And then the waves hit. The tiny skiff bounced and heaved, dousing us with a cold spray. I bumped along with it, the computer balancing precariously on my lap. Such difficulties were apparently irrelevant to the birds, however, and the bird counters. The sightings kept coming, “Two arctic terns on the water!” “Five glaucous-winged gulls flying!” I was astounded at the ability of my crew mates, one of which was simultaneously steering us skillfully through this rough patch. My fingers were numb and wet, my arm had gone spastic with the rocking of the boat and it took everything I had to hit the intended keys. And still they called out sightings, “Three BAGOs (translate: barrow’s goldeneye) on the water!” “Two black scoters on the water”! “One harbor seal on land!” Thankfully, Mary was close at hand, coaching me along and ensuring I pressed the right keys.

Researchers on skiff
The author prepares to record data while Brian steers the skiff, Deb watches for wildlife and Mary snaps action photos. NPS Photo/M. Hake
Once things settled down, we headed for a protected bit of shoreline to eat lunch and take care of other necessary bodily needs. I was really ready for this.

But nature wasn’t done toying with me yet. As I prepared to step off the skiff, I remembered my not-entirely-waterproof boots. I waited for just the right moment in an attempt to keep them as dry as possible. And then, I jumped. As my foot hit the rock I recalled, too late, that these particular boots were rather slippery. Before I knew it I was on my back in the rushing tide. Some part of me really wanted to just let it be - to stop fighting and relax into the soothing waves. But a firm hand, attached to someone with a better idea, soon appeared before my eyes. I grabbed on and was yanked to my feet. Thanks to my co-worker’s swift reaction, I was still dry under my Mustang suit. My feet would be blocks of ice for the rest of the day. But aside from that, and the soggy hand warmers, looking distressingly like tiny diapers, periodically dropping off of my person, I was just fine. And who knows, I thought, maybe I even gained a little “street cred.”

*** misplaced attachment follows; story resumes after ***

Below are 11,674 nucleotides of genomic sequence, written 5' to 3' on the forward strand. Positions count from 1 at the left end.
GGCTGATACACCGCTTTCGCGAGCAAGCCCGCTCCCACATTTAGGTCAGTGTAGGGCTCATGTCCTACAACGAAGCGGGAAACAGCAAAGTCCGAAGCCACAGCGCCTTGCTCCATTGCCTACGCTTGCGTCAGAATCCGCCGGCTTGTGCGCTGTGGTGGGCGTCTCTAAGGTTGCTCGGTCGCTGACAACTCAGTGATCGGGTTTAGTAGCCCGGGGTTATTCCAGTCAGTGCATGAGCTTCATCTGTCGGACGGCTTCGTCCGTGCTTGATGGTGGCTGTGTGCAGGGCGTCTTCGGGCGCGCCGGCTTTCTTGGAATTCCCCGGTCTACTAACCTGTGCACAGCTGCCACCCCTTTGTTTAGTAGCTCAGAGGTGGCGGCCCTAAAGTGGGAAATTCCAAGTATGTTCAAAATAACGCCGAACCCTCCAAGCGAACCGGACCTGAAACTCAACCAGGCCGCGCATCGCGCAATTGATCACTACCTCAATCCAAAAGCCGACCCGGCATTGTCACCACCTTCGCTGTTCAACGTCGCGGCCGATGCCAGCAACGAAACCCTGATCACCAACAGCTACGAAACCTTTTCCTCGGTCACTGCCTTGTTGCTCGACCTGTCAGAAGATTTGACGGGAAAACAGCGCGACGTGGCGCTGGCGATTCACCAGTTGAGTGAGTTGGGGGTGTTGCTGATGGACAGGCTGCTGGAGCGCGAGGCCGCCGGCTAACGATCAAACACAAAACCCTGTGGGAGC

We’ve all ended up on our backs in the intertidal at one time or another.” Dan Esler; USGS Wildlife Biologist

Back on the Dream Catcher that evening I pondered my experiences in this, my first Winter Marine Bird Survey. So many times for so many hours on this trip I had been miserably, unspeakably cold. And yet, as I gazed out over the austere mountains of Geographic Harbor, I found myself thinking, “I can’t wait to do this again.”

Our last day would entail surveying a few more transects and returning the spruced up wildlife cameras to their mounts. There were few birds about and I recall very little from that day. One memory has stayed with me, however. As our skiff captain announced the last transect of the trip, I pulled out my water bottle, buried deep in my dry sack for the most of 4 days. I turned the lid, opened my throat, and allowed myself a long, luxurious gulp.